By: Lauren Bugg
In Kathmandu, the capital of Nepal, there are children living on the streets, girls being sold into sexual slavery, and daily fatalities occurring due to extreme poverty and the effects of HIV. These conditions are the oppressive realities of many Nepalese people. For Rhoman Goyenechea, life after graduating from APU has taken him into direct contact with this kind of destitution. As one of Tiny Hands International’s first long-term volunteers, Rhoman’s life has been dedicated to the service and development of the Nepalese people.
What is your role in Tiny Hands International?
“Tiny Hands is actually new at having long-term volunteers. My role has been getting more in-depth with understanding why we do the things we do. [Volunteering] starts out like that, [with understanding] why you are on the field and what’s going on through being someone who has a heart for this and wants to help as much as I can without hindering the Nepalese. I’m more behind the scenes.
I don’t ever want to personally interfere with our Nepali staff, who know things I can’t know because I’m a Westerner. They have a lot of knowledge to offer, as I do, so we have to find that balance, that common ground.
We work through the churches, and our goal is to get the churches involved as much as possible because we want them to rise up. We can be a helping hand.”
How do the children’s homes that you work in operate?
“These kids range from ages 5-14. We max out at 15 [children at a time in the home], but legally you have to have at least 10 in Nepal. But we don’t want to go more than 15 because then it becomes more of an institution, an orphanage, instead of a home. The idea is that it’s a home, a family.
It starts out by finding the right parents who want to raise these children as their own. The parents need to be committed and feel called to this ministry, because raising children that are not your own biologically is something you can do one day and decide not to do it another day. Our parents are amazing and I have been blessed to spend time with them and learn from them. Our children’s homes are about the development of the Nepali children. It’s different than what we have for development of [American] children. [In America] we’re always told to read, but reading isn’t [emphasized to be as] important for Nepali children.
We want to change this and create things in the children’s home to further their development. We created a reading program with a prize catalog as an incentive. A lot of the prizes out of the catalog are developmental, like crossword puzzles…reading, painting, drawing and instruments.
The second thing is our computer program. This is teaching them the basics like typing, how to use a mouse, how to turn on a computer and how to do research. This program is designed to take someone who doesn’t know anything about computers [and teaching them so] they can write a research paper.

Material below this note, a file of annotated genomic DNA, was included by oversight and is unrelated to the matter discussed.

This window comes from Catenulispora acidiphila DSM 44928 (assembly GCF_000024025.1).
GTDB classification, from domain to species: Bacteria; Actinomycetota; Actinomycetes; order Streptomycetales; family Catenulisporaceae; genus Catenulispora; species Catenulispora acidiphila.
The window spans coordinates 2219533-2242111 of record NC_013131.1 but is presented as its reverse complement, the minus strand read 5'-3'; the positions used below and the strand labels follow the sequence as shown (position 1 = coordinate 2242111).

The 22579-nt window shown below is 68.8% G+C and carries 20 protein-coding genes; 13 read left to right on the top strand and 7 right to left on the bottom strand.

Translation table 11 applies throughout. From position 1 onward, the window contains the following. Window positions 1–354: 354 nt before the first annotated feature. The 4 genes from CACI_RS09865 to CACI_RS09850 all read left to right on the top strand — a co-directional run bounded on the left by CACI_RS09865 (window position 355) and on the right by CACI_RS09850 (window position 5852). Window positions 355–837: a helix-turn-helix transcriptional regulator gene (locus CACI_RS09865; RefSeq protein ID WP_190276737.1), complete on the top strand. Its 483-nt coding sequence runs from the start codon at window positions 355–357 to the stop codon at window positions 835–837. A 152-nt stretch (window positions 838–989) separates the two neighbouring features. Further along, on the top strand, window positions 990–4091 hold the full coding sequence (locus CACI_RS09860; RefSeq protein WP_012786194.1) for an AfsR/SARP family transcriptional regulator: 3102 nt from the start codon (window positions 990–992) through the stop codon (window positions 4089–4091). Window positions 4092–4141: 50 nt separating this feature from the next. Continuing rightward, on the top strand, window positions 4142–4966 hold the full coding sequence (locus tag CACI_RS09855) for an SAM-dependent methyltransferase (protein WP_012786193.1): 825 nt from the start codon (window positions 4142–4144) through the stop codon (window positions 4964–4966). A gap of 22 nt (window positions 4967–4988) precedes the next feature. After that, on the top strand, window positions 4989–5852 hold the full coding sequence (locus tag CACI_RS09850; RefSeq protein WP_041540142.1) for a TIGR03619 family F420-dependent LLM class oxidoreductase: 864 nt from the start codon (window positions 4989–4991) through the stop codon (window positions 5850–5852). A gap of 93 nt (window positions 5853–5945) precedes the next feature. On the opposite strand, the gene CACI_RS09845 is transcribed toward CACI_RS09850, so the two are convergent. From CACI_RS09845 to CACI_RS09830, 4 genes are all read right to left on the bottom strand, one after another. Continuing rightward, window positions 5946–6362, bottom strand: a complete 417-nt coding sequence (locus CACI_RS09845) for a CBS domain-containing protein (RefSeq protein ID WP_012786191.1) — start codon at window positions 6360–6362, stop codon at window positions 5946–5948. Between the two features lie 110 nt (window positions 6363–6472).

Can you talk about a specific situation where you saw real change in the life of a child at one of the homes?
“One of our children, he came and was very timid. His situation in the past was very traumatic. But in this past year, it’s been night and day. Now he’s laughing and coming up to me. When we have guests, he wants that attention, loving that attention…he is safe.
When he first came he was fresh, in the sense that he had never been in this kind of situation. Most of the children that come from a traumatic past, such as civil unrest, political unrest, parents being drunk or addicts, don’t know such a thing as love. Children see physical abuse and physical torture, in so many different ways, from such a young age.
You start to see the walls come down, the guard come down. That’s when you know that the work that we do is so rewarding. It’s just such a joy because you see that transformation in that child. Also, the other children [that have been there longer] are phenomenal with the love that they give. The older kinds are so responsive to giving that love.
What would you hope Americans, or APU students, could understand about the work that you are apart of in Nepal?
“I almost feel like it’s mandatory to go, and experience it, whether you’re a Christian or not, because it will change your perspective.
Hear and be challenged to learn about issues that are going on. Not just hearing and letting it go, but to know about [global issues], whether or not you feel you can do anything about it at the moment. I don’t want to guilt anyone into doing something, but just give the reality of what’s happening and let God work in them.
A Nepali pastor, who worked with addicts, told us, ‘I cannot take that addiction away from them. I can only bless them with the world of God and ask God to heal them and take the addiction from them and become clean.’ We need to give the truth, give the reality of what’s going on, and let God change people’s hearts to step forward.
I want APU students to know. I want them to come. Essentially I just say, ‘come, see it, and be changed by that.’”